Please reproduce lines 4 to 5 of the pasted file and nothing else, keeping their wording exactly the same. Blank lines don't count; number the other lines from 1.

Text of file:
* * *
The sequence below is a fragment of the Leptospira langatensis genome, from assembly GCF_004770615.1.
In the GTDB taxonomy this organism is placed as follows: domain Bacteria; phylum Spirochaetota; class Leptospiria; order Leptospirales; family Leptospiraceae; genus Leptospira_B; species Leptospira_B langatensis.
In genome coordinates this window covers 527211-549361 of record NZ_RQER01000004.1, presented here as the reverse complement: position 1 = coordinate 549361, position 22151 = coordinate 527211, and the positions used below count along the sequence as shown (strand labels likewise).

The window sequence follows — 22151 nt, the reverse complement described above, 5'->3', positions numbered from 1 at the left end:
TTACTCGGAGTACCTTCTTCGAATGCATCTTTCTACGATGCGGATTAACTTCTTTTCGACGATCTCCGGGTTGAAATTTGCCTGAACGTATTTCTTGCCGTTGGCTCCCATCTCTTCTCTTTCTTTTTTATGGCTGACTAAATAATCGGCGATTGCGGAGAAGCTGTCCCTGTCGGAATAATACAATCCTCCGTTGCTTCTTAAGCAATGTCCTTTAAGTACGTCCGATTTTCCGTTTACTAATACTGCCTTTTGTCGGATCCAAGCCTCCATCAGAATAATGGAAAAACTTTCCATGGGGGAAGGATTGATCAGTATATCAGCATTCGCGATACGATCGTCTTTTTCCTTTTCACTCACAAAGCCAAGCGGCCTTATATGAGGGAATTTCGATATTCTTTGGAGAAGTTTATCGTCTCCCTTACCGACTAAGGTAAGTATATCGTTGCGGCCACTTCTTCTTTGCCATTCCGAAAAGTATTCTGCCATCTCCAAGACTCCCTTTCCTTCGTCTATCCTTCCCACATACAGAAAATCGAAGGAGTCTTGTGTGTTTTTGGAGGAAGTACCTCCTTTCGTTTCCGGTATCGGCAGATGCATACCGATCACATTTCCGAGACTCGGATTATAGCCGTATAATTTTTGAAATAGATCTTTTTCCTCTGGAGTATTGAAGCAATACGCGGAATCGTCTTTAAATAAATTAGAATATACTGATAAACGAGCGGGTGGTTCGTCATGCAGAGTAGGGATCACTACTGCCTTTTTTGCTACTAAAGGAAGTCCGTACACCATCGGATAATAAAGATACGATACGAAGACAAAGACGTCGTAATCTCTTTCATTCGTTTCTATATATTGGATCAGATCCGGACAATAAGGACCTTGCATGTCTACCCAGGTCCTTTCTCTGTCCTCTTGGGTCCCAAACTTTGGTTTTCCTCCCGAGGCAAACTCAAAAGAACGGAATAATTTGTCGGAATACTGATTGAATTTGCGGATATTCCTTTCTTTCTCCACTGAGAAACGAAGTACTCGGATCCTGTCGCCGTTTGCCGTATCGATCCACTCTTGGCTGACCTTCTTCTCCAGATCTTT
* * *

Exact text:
The window sequence follows — 22151 nt, the reverse complement described above, 5'->3', positions numbered from 1 at the left end:
TTACTCGGAGTACCTTCTTCGAATGCATCTTTCTACGATGCGGATTAACTTCTTTTCGACGATCTCCGGGTTGAAATTTGCCTGAACGTATTTCTTGCCGTTGGCTCCCATCTCTTCTCTTTCTTTTTTATGGCTGACTAAATAATCGGCGATTGCGGAGAAGCTGTCCCTGTCGGAATAATACAATCCTCCGTTGCTTCTTAAGCAATGTCCTTTAAGTACGTCCGATTTTCCGTTTACTAATACTGCCTTTTGTCGGATCCAAGCCTCCATCAGAATAATGGAAAAACTTTCCATGGGGGAAGGATTGATCAGTATATCAGCATTCGCGATACGATCGTCTTTTTCCTTTTCACTCACAAAGCCAAGCGGCCTTATATGAGGGAATTTCGATATTCTTTGGAGAAGTTTATCGTCTCCCTTACCGACTAAGGTAAGTATATCGTTGCGGCCACTTCTTCTTTGCCATTCCGAAAAGTATTCTGCCATCTCCAAGACTCCCTTTCCTTCGTCTATCCTTCCCACATACAGAAAATCGAAGGAGTCTTGTGTGTTTTTGGAGGAAGTACCTCCTTTCGTTTCCGGTATCGGCAGATGCATACCGATCACATTTCCGAGACTCGGATTATAGCCGTATAATTTTTGAAATAGATCTTTTTCCTCTGGAGTATTGAAGCAATACGCGGAATCGTCTTTAAATAAATTAGAATATACTGATAAACGAGCGGGTGGTTCGTCATGCAGAGTAGGGATCACTACTGCCTTTTTTGCTACTAAAGGAAGTCCGTACACCATCGGATAATAAAGATACGATACGAAGACAAAGACGTCGTAATCTCTTTCATTCGTTTCTATATATTGGATCAGATCCGGACAATAAGGACCTTGCATGTCTACCCAGGTCCTTTCTCTGTCCTCTTGGGTCCCAAACTTTGGTTTTCCTCCCGAGGCAAACTCAAAAGAACGGAATAATTTGTCGGAATACTGATTGAATTTGCGGATATTCCTTTCTTTCTCCACTGAGAAACGAAGTACTCGGATCCTGTCGCCGTTTGCCGTATCGATCCACTCTTGGCTGACCTTCTTCTCCAGATCTTT